Large and small companies are seeking strategies to reduce their water use and impact on the environment and to mitigate risk in drought years.
The hills and flats especially around Waipukurau are browning off and stock trucks are working around the clock to take sheep to sales. Those sheep that remain are struggling to find much green grass.
Beef and Lamb New Zealand chairman Mike Petersen, who farms just outside of Waipukurau, told Rural News that while it’s quite normal for the east coast of the North Island to dry off, this season has been unusual.
“The problem we’ve had is that the dry period has set in very early and we have really been dry since October. This is so in some parts of the East Coast and Hawkes Bay and the issue is we really had no spring leading up to the dry period that’s set in now.”
Petersen says farmers who are used to situations like this have responded well and have made good decisions early.
“But there are some concerns that ewe condition is dropping off and there are implications for next season with mating coming up in early March. That’s what’s concerning farmers now.”
Given the present conditions, Petersen says it’ll be interesting to see how many ewe lambs get taken into sheep flocks as replacements. He says it’s unlikely many hoggets will be mated because they won’t get up to weight. This may affect the number of lambs born next season.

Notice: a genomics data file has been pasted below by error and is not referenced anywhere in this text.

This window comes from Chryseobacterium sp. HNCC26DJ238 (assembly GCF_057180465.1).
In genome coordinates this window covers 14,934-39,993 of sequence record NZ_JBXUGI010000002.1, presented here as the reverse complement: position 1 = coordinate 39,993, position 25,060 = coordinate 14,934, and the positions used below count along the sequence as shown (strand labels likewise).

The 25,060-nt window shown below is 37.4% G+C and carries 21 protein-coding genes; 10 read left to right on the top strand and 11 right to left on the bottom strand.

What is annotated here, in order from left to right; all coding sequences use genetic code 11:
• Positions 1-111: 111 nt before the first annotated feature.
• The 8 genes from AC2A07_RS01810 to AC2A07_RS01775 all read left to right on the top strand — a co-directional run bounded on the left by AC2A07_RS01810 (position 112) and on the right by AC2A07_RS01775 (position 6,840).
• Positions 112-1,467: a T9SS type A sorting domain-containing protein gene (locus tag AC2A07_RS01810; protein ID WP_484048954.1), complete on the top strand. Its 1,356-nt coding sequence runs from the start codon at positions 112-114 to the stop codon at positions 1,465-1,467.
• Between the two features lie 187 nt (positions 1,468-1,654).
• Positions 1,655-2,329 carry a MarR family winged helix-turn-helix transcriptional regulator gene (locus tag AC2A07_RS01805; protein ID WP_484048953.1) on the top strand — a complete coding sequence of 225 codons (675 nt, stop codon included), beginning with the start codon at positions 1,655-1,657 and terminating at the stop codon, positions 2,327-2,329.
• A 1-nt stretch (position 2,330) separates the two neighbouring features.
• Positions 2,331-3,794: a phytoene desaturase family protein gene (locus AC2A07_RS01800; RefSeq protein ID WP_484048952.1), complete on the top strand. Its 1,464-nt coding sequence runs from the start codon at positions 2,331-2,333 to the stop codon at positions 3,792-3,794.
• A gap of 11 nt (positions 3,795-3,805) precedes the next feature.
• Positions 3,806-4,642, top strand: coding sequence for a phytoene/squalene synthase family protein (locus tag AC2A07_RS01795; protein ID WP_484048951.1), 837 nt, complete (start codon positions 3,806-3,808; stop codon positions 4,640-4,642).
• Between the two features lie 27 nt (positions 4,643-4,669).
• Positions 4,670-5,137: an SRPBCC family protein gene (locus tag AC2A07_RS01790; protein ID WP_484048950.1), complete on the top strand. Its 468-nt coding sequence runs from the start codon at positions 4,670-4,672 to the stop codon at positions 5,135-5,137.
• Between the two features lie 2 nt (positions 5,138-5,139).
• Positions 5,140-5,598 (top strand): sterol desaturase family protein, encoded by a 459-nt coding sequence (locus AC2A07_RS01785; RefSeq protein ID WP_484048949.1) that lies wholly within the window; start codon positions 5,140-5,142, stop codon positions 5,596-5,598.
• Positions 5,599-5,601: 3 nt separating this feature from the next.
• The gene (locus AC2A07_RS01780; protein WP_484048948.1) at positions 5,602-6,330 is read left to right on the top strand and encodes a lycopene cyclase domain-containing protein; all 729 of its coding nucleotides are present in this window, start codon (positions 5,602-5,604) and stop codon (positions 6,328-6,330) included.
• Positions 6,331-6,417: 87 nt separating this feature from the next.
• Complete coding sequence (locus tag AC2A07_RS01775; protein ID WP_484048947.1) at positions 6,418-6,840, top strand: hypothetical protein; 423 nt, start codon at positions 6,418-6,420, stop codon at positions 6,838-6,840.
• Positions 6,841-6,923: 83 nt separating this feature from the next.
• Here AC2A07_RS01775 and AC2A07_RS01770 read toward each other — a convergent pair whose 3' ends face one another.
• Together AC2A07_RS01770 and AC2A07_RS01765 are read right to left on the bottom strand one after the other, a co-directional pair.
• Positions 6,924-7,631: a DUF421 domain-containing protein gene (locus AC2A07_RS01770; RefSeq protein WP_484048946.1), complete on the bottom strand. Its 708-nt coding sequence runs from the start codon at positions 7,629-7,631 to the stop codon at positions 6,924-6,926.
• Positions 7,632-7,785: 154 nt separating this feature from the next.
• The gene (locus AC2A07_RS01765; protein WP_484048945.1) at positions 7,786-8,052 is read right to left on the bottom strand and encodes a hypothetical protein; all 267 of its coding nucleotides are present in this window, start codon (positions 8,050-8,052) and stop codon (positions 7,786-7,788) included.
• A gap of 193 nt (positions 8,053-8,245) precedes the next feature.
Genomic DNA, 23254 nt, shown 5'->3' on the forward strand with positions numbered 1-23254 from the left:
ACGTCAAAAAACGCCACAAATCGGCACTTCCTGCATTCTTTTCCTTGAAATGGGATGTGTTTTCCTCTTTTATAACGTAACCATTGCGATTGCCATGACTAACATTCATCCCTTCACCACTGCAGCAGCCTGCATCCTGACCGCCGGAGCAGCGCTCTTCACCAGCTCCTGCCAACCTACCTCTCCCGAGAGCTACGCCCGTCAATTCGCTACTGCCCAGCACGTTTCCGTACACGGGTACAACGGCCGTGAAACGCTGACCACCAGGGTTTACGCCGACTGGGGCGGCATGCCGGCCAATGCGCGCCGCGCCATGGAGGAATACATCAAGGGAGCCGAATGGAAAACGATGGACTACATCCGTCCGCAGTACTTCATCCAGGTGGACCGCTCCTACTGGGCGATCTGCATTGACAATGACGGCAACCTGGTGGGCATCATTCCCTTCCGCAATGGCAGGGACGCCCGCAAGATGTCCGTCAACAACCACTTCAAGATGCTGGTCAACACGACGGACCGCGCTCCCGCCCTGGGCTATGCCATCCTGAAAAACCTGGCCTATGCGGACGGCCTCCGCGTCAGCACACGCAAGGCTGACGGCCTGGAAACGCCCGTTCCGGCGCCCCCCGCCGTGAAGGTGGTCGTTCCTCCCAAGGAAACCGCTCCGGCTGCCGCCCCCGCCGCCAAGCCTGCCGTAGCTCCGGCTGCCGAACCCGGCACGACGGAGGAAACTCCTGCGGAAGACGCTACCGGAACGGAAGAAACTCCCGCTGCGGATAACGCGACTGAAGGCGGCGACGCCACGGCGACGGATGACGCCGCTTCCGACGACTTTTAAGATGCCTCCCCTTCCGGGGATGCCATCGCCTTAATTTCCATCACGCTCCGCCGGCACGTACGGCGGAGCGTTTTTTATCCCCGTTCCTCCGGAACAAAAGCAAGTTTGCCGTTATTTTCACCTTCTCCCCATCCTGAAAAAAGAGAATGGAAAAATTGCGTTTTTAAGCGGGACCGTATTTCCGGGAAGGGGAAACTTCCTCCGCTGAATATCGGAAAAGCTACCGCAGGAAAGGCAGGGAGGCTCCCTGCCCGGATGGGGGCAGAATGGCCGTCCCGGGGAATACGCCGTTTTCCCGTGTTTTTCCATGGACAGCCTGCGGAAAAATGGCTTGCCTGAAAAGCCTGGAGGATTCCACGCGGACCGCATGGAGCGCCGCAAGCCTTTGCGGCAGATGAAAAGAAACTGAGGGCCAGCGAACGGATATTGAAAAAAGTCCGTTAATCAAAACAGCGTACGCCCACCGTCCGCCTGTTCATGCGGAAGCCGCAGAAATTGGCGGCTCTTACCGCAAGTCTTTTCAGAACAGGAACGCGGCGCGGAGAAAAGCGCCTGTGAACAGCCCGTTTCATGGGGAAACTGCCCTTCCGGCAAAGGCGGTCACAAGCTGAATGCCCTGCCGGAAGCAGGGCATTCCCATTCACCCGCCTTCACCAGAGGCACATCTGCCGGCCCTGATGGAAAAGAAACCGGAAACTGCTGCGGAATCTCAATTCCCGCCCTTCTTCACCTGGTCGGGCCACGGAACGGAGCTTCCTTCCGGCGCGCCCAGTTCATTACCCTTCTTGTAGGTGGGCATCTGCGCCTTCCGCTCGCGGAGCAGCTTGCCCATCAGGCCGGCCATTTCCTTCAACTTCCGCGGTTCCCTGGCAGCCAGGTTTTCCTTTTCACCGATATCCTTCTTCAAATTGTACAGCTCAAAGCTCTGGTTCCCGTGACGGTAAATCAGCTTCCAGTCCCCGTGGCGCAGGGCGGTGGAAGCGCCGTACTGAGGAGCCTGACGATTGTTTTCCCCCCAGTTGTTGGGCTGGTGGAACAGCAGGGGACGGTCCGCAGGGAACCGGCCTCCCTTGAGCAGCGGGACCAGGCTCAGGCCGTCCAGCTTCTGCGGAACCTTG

Green crops in his area have either failed or not grown well and yields from these crops are low. This has meant farmers have been selling stock earlier than they might otherwise have done. Petersen says almost no supplementary feed has been made in Hawkes Bay, so feed supplies are low.
“Farmers are continuing to sell down just what they can and those that haven’t sold down trading stock are carrying on doing that. It’s just a matter of getting down to your capital stock numbers as quickly as you can,” he says. Prices for some of these lambs have been poor – as little as $50-60.
Like other farmers, Petersen has had to revise his stocking policy. He runs cattle and then buys in lambs for finishing.
“I was planning to run 3000 lambs, but instead I now only have 650 on the property. Any lambs we have are on green crops and these crops are only a fraction of what they should be. We have a number of paddocks where they have completely failed, particularly some of the chicory and plantain crops we planted. They haven’t fired at all.”
Petersen says farmers are selling into a soft store market and that’s affecting confidence. But there are few other options; dairying is not on. But he points out that though the situation is difficult it’s not the end of the world.
“We are not talking about a big drop in prices. Four years ago we were talking of an average finished lamb price of $50. Yes we’ve come back from where we were at $115 to a forecast now of $85, but we are still not talking about a $50 lamb. I keep saying it means we’ll have a three year average lamb price of about $100.”